Mulholland Drive is about a unique place: a hilltop highway that twists and turns for miles though the middle of the great metropolis of Los Angeles. Like a river made of the earth, it binds together all of those for whom it is almost a natural desire to be near the summit, to see the great city spread out before you and to encompass millions of people in a glance. Yet at the same time, it is a place where one can be alone with nature and contemplate, hidden momentarily from the city and surrounded by natural and wild beauty contemplated from the road itself on a cliff side, or immersed in wildness on a remote hiking trail from which it is hard to believe you are in the middle of a world class city.
It is a place of dreams and a place of aspiration as tourists come to gawk at the hilltop mansions of the "gods." It is also a place of loneliness and at the same time a place that is communal. Here, a musician can park their car at night and perform solo for the stars in the sky and for the silent millions asleep among the twinkling city lights or gliding along in their cars, and one person can embrace the sky and the sea in the distance and the mountains on the distant horizon and the vast plains of the "LA basin."
Mulholland Drive is built from some of those memories and experiences. The opening evokes a morning where I experienced the sun rise over the hills of Los Angeles, so bright it was blinding, and seemed like a challenge of the earth to anyone who dares to ascend to the very ceiling of life.
As the sun gives birth to a new day, a yearning long melody emerges. The theme grows, it travels, it picks up speed, it pauses for dramatic emphasis, as if on a metaphorical road of life's ambitions, hopes, desires, and fears. Contrasting themes and sections include a falling lyrical motif and an insistent questioning motto. As this "drama" grows, we also hear increasing hints of solos, the individual contemplating the view and their place in it. This tension grows to a fiery climax, then perhaps the sun sets, and as it does, the individual emerges: an oboe player next to their car at night playing to the stars, which develops into a mournful chorale, expressing one person's soul.
Mulholland Drive is in a somewhat relaxed sonata form suitable for a tone-poem, and the "recapitulation" (the return of the main theme) is now heard as an individual, a violin solo, instead of the collective. Ultimately, the transition from personal, solo thoughts returns to being part of millions in a great city. The full orchestra returns, from its journey, now in unison and playing a simple tune, almost a "hymn" that all take part in, as the work ends with the sunrise of a new day and a new beginning.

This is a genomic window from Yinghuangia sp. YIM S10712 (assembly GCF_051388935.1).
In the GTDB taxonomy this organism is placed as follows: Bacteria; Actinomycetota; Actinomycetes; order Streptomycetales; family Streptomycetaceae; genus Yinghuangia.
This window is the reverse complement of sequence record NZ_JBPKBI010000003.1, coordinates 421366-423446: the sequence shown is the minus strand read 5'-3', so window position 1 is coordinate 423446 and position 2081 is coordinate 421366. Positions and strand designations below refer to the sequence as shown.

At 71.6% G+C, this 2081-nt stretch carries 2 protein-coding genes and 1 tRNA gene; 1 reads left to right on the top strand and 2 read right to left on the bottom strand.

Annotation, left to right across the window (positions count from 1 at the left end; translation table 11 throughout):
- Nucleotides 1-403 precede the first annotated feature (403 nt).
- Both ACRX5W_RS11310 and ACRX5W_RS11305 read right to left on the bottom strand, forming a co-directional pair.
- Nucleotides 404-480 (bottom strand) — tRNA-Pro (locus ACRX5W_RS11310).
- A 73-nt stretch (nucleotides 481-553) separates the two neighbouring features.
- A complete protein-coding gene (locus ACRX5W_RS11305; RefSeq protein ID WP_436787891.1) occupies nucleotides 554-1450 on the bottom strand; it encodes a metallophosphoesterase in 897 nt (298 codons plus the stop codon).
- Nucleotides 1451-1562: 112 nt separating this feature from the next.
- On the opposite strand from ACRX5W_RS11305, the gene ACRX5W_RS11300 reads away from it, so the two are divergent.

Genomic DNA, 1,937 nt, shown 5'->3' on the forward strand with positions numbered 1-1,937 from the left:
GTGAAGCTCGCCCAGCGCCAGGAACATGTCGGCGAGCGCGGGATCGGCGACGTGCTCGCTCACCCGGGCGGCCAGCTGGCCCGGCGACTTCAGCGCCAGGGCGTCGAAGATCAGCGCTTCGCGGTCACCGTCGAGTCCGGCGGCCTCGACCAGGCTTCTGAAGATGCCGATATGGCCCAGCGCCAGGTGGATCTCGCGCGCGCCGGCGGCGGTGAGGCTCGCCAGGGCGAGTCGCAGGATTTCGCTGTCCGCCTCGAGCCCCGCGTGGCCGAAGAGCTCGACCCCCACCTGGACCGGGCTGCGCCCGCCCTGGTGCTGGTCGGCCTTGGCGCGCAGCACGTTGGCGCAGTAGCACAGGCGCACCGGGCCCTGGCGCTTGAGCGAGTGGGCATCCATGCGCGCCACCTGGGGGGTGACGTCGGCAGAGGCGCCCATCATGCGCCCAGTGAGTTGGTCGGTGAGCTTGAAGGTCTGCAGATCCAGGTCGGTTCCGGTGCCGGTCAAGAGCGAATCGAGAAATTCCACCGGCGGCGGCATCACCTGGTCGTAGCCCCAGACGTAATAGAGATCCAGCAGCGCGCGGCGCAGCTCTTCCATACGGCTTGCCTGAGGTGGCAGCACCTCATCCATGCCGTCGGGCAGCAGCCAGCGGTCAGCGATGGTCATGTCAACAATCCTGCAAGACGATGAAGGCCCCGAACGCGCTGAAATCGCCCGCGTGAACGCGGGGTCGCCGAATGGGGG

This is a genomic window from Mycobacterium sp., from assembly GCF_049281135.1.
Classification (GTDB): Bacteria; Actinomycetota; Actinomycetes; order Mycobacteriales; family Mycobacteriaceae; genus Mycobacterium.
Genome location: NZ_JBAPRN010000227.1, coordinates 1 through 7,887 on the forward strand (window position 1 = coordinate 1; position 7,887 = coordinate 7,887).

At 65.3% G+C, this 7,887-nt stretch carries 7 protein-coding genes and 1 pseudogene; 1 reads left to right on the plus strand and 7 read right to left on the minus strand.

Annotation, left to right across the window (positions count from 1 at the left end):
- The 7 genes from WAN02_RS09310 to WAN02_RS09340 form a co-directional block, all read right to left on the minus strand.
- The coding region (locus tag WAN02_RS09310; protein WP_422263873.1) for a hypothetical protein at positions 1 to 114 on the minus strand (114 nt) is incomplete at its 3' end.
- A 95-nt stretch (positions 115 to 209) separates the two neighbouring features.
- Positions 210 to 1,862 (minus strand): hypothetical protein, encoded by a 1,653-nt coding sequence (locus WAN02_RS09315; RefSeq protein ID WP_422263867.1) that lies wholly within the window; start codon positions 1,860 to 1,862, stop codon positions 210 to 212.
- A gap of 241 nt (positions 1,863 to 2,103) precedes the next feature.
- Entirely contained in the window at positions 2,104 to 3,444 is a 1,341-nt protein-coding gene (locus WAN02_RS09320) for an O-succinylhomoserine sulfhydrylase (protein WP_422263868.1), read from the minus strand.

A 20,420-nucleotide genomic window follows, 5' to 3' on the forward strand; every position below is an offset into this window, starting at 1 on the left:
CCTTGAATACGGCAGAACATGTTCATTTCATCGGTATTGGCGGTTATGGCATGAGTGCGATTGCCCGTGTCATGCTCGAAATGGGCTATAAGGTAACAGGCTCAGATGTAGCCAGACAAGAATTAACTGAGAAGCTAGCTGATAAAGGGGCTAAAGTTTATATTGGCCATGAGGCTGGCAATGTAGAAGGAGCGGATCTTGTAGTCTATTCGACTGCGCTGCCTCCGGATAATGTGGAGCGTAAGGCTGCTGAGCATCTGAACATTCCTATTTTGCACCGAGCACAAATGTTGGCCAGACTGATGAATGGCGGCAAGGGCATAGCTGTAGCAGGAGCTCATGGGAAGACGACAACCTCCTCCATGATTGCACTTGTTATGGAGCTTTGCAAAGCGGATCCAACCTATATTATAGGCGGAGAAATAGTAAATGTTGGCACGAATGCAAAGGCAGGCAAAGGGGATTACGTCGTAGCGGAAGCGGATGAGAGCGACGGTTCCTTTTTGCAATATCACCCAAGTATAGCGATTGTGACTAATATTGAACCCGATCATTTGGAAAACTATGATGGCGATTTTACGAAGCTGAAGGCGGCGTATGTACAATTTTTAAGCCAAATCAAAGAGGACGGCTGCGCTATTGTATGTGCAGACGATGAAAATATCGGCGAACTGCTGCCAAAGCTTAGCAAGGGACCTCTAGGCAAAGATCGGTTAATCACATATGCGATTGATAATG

In composing the work, I was not conscious of any specific detailed program or desire to "tone paint, except perhaps for the recollection of the blinding sunrise above Mulholland Drive I experienced, and the true story of a friend who one starry night on Mulholland came across her brother, a famous oboe player, next to his car, playing to the night stars. I have seen other musicians "play to the universe" on Mulholland, including a clarinetist by his car, and a drummer who set up his full kit on the edge of a cliff joyously rocking out, and a singer-songwriter hiking while playing guitar and singing at the top of his lungs, with an audience of wildflowers and wildlife.
LA is a car culture and Mulholland Drive is a glamorous and wild road with few stop signs or traffic lights. The frenetic development of the theme leading to the orchestral climax half way through could be interpreted as evoking a wild ride in a speeding car on the steep winding highway, which is an LA pastime on weekend nights. Mulholland Drive attracts those who crave danger, the location can inspire wild behavior in those for whom a curving road in the dark beckons challenge and a way to escape the enormous city via thrill seeking. One night around 2:30am I heard a speeding screeching roaring car crash down onto the hillside, quickly followed by the deafening thunder of rescue helicopters in pitch darkness. Hikers may still stumble upon decades-old rusted hulks of cars, and pause to wonder if the occupants paid the ultimate price for a racing thrill on a mountain side, perhaps as an escape from a humdrum life in the valleys far below?
Also "classic LA" is parking by the cliff-side to enjoy the incredible and romantic nighttime visual symphony of stars above and city lights below. I will leave it up to the listener to hear the heart and soul of these visions of LA in their own way. Mulholland Drive is about an untamed wild place within a vast city, which means it is ultimately about each of us, separate, apart, yet together, wandering along trails with unknown paths in front of us, each seeking our own summit.
Mulholland Drive is also the finale movement in an orchestral trilogy titled Three Places in Los Angeles (the title is an hommage to Charles Ives' Three Places in New England), three works that may be performed separately or together including The Lake at Franklin Canyon; Laurel Canyon and Mulholland Drive.
MULHOLLAND DRIVE - for Orchestra (2021)
by Corey Field
2 Clarinets in Bb (2nd doubling Bass Clarinet in Bb)
4 Horns in F
3 Trumpets in C
2 Tenor Trombones
Percussion (3 players):
Glockenspiel, Crash Cymbals, Suspended Cymbal, Triangle, Tamtam, Vibraphone, Bass Drum
duration ca. 12 1/2 minutes
Recording on First Leaf Music label:
Janáček Philharmonic Orchestra
Conducted by Stanislav Vavřínek
Violin Solo - Jakub Černohorský
Oboe Solo - Dušan Foltýn
Produced by Jan Košulič
Recording with Scrolling Score on Youtube:
The full score is available at Issuu: